At first blush, one would think that Marty had ended up in 1984, not 1986. Hill Valley has become become either a crime-free utopia or a tyrannical police state, depending on who you speak to. A wall surrounds the town, and cameras watch your every move. People have begun to where daily uniforms. Name badges are mandatory. Infractions as minor as failing to recycle or hugging in public are punished with ‘Demolition Man’ style demerits, dispensed by police or by automated squawk boxes. Most alarmingly, everywhere you look, you see the cold, authoritative likeness of this timeline’s Emmett Brown. No longer ‘Doc’, now he goes by the name Citizen Brown, and he is the mayor. You learn the history, you find that a number of minor changes (caused by your actions in the prior episodes) have combined to completely alter his outlook, and his considerable scientific know how has been turned instead to creating this strictly controlled model city.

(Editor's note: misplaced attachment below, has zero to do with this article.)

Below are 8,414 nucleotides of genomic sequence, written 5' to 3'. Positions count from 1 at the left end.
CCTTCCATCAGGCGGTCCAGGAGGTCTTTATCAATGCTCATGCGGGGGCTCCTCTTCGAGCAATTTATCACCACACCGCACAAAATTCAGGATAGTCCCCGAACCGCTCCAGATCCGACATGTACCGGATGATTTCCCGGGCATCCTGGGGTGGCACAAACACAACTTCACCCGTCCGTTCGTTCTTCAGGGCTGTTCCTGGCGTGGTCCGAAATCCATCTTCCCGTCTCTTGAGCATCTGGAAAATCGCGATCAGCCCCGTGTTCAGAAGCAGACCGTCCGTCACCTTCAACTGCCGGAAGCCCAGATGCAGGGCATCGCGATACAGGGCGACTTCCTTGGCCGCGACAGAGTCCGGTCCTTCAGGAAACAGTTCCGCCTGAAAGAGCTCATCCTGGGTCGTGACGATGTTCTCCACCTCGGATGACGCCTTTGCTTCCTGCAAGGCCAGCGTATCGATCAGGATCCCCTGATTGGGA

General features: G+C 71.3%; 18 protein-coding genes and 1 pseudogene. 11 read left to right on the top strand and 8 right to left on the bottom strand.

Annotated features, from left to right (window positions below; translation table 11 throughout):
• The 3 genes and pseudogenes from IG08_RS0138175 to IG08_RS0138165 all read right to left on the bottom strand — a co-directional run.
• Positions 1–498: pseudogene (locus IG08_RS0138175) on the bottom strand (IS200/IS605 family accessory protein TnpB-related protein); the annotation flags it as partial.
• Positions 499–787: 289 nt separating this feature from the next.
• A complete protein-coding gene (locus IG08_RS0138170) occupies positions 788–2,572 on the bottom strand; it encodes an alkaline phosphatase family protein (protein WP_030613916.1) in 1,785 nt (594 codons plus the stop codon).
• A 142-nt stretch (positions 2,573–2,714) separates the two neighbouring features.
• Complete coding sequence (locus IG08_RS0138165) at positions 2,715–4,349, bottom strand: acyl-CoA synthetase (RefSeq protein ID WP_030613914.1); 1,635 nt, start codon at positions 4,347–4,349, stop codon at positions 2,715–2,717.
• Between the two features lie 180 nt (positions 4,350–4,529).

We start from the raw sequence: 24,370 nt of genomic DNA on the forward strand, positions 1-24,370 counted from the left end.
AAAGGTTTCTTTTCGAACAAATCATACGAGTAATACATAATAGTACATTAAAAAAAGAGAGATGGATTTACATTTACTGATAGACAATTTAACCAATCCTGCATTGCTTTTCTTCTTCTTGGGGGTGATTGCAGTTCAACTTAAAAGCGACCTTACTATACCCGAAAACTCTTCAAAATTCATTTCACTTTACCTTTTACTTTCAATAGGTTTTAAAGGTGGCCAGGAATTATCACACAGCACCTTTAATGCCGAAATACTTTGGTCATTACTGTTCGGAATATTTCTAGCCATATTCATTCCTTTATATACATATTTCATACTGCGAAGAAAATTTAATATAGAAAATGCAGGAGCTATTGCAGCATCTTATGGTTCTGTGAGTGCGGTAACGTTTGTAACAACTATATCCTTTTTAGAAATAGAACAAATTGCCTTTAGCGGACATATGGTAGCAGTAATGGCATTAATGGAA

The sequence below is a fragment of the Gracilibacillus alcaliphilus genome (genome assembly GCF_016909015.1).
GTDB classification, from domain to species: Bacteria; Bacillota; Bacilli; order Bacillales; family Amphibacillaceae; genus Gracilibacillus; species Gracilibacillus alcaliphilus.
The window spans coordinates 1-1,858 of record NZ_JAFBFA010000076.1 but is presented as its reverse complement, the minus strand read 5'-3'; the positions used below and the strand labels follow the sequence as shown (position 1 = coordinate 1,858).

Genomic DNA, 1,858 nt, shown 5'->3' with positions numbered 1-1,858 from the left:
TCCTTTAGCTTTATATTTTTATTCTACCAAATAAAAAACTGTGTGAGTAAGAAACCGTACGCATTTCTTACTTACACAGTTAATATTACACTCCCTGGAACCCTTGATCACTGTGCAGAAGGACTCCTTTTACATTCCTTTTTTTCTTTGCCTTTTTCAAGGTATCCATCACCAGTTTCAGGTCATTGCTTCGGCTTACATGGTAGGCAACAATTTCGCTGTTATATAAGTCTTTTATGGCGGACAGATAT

There are mentions of a ‘Citizen Plus’ program, which sounds sinister enough just in name, but seems more ominous by the moment as you learn that it is responsible for turning the bad egg that Biff should have been into a downright goody two shoes. Rather than by a lifetime of dealing with a more confident George McFly, this time Biff was neutered by mental conditioning that makes misbehavior literally sickening to him.